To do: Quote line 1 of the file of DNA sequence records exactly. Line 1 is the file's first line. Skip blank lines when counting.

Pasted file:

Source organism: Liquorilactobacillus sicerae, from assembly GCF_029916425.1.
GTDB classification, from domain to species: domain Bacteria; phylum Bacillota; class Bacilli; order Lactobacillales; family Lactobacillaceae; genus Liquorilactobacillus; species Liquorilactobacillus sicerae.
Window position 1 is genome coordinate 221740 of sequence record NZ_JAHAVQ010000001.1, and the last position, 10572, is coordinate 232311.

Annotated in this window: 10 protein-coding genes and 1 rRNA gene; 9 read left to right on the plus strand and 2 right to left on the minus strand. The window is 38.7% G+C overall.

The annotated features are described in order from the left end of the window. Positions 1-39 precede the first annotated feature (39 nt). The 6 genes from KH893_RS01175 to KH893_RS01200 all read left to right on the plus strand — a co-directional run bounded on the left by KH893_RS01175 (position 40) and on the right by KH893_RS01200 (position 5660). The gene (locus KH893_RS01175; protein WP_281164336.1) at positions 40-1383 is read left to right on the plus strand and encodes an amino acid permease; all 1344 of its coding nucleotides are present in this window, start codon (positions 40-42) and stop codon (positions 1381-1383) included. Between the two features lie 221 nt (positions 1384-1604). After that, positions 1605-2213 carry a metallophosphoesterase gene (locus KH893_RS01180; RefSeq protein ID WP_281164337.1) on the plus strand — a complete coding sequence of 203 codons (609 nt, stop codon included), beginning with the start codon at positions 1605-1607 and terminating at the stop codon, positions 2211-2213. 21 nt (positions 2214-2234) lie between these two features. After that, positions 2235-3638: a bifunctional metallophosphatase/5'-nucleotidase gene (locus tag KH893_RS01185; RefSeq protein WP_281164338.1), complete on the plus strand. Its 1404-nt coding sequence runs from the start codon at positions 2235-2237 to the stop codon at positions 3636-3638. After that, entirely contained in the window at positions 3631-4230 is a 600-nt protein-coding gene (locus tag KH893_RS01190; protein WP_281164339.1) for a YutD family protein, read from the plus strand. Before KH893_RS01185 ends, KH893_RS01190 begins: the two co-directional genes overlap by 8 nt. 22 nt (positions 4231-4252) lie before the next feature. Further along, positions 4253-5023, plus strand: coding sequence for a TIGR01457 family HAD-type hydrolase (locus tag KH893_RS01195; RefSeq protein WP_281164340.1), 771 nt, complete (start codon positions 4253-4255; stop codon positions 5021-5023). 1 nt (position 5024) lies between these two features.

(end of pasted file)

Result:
Source organism: Liquorilactobacillus sicerae, from assembly GCF_029916425.1.